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Last week, South African TV news station eNCA apologized after showing a photo of a witness in the Oscar Pistorius trial. Pistorius is charged with the murder of his girlfriend Reeva Steenkamp. He says he shot her accidentally, thinking she was an intruder.

The judge had previously ruled that witnesses who didn’t want to be on camera were allowed to retain their privacy by not being on camera  The media is allowed to air the audio testimony. Judge Thokozile Masipa, presiding over the Pistorius trial, said about the photo: “I am warning the media, if you do not behave, you are not going to be treated with soft gloves by this court,” CBS News reported.

At first eNCA defended the photo as not from the trial but just an image of witness Michelle Burger, Time reported.

 


 

But the outlet apologized in a statement published on document-sharing website Scribd and Twitter.

 

Oscar Pistorius Trial Statement by eNCA.com

 

In the statement, above, eNCA’s Group Head of News Patrick Conroy admitted it was a “bad judgment call.”

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“No disrespect was intended,” Conroy said in his statement. “We did not understand the court order issued by Judge Mlambo to prevent this, we understood it only to apply to pictures taken of witnesses during the court proceedings.”  Mlambo ruled last month on the media coverage of the trial.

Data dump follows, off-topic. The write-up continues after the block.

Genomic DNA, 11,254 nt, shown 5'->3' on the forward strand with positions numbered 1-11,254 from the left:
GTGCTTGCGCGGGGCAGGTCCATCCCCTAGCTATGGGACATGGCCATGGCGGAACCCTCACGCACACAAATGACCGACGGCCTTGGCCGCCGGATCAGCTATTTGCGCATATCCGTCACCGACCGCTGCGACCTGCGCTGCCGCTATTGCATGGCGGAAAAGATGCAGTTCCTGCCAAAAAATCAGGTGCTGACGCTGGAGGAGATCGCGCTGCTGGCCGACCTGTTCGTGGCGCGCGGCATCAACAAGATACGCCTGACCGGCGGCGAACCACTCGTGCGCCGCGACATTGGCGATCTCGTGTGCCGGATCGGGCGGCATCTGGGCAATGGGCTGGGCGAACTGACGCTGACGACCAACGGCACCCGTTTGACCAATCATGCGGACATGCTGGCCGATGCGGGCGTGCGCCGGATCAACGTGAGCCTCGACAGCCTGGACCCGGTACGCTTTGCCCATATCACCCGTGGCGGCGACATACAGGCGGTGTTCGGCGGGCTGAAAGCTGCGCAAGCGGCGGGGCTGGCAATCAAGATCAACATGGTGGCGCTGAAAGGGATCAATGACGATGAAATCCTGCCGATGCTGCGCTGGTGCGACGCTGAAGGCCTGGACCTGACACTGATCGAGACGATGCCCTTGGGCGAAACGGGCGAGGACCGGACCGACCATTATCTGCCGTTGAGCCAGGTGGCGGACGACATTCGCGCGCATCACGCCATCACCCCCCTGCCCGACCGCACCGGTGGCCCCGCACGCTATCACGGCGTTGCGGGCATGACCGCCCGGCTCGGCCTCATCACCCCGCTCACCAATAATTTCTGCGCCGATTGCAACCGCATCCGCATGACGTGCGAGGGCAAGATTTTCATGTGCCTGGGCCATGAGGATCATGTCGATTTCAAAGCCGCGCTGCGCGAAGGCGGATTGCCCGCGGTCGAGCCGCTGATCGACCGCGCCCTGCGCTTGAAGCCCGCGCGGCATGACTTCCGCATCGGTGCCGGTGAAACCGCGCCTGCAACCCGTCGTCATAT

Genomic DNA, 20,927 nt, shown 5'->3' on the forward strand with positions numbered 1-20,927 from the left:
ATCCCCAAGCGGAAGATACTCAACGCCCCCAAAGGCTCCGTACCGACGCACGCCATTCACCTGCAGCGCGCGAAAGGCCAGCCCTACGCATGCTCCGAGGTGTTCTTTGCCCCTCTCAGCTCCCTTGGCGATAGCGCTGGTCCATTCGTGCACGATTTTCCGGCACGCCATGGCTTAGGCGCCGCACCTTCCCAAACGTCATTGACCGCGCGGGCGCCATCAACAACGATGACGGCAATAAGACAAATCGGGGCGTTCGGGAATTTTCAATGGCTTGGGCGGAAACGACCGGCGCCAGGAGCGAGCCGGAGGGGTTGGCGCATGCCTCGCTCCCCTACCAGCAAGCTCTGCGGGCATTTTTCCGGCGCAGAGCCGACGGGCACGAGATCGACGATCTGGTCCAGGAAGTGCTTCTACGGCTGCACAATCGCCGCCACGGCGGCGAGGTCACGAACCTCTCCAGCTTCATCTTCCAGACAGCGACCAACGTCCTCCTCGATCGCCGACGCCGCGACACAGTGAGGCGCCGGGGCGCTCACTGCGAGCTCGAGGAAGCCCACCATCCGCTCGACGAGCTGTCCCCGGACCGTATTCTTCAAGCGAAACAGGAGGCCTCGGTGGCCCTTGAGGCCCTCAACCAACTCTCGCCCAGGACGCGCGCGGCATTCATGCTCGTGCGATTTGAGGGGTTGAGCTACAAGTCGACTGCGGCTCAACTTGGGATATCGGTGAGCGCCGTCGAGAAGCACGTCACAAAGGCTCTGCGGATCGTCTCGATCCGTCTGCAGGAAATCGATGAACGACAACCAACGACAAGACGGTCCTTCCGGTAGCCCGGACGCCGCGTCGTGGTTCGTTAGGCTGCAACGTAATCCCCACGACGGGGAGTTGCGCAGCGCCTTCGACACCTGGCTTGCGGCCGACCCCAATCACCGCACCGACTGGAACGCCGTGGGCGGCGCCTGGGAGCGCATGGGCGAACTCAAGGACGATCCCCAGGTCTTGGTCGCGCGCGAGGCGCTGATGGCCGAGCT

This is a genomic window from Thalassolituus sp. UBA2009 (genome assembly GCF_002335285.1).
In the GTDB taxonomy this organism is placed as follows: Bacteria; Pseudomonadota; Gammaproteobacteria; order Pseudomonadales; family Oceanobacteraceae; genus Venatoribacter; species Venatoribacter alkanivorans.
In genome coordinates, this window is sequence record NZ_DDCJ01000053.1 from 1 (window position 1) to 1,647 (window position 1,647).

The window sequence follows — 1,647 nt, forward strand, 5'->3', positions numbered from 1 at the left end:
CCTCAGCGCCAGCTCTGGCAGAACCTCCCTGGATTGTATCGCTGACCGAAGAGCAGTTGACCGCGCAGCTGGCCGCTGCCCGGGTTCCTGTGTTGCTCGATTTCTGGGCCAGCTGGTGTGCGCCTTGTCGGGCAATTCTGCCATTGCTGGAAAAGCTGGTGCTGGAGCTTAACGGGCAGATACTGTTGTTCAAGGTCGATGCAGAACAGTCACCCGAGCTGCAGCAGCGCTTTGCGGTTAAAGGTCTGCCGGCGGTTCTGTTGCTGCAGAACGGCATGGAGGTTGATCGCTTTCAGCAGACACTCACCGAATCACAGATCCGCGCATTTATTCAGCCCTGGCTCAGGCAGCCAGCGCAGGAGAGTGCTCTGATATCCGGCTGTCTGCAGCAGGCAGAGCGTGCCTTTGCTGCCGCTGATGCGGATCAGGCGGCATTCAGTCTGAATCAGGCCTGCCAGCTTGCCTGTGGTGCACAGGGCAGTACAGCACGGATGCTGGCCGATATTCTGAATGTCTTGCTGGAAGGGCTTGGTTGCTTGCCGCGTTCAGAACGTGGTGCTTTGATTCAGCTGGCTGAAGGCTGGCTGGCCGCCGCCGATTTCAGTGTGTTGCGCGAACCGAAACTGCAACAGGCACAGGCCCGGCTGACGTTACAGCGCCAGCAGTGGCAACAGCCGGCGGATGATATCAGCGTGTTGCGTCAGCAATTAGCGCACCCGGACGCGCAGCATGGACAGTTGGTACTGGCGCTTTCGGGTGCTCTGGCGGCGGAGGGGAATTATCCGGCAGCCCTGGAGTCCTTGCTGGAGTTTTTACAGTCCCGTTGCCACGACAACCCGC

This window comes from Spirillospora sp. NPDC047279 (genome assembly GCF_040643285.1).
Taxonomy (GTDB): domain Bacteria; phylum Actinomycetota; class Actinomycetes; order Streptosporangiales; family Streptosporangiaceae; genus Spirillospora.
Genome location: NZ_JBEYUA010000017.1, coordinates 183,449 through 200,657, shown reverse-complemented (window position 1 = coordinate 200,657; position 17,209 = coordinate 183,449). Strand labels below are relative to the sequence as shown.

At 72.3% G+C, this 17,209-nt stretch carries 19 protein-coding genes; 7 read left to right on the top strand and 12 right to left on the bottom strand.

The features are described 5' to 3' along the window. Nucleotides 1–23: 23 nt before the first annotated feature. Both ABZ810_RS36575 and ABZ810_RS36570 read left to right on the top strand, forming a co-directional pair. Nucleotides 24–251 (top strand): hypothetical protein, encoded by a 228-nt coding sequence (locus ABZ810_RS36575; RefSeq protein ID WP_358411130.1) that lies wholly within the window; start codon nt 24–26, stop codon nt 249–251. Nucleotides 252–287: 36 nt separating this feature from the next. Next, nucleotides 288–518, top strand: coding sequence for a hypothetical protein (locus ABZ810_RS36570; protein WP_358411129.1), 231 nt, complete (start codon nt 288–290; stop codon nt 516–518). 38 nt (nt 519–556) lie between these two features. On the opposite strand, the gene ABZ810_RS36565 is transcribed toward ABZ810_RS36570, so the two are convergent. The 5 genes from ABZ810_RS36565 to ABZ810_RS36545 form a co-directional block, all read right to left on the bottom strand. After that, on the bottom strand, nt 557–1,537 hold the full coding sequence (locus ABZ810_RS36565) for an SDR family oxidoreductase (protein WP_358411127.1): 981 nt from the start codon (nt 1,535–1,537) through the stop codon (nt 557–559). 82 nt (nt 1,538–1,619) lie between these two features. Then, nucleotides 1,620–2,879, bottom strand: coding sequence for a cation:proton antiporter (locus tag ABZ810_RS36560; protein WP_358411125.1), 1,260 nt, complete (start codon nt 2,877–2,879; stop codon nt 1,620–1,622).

Conroy added that its publication of the photo “did not accord with the spirit of the court order” and will follow Justice Masipa’s order against publishing any photos of “witnesses who do not want to appear on camera.” The eNCA statement admits “we should have been more cautious and sought clarity first.”

 

 

News 24’s Jerusha Sukhdeo interviewed University of the Witwatersrang adjunct professor Franz Kruger about eNCA’s airing Burger’s photo and ethical issues related to covering the trial.

Kruger said, “There were objections raised in court and I think the view was taken that this was perhaps not a literal infringement of what had been ordered, but certainly broke the spirit of the order and so the eNCA television channel involved very quickly backed off, apologized and removed the image.”

 

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Kruger commented that with this case, “the circumstances are really extraordinary.”

“I don’t think we’ve seen a court case that has such enormous, such a high profile internationally and domestically,” he said.

He added that news outlets should try to keep private information just that. “I think there is a responsibility to protect people’s…personal information,” he said.

This week in the trial, Justice Masipa ruled against letting the media live tweet or broadcast testimony related to Steenkamp’s autopsy, the New York Times reported. The judge had noted that it would be “explicitly graphic nature.”

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S African TV News Fallout, Broadcast Pistorius trial witness photo

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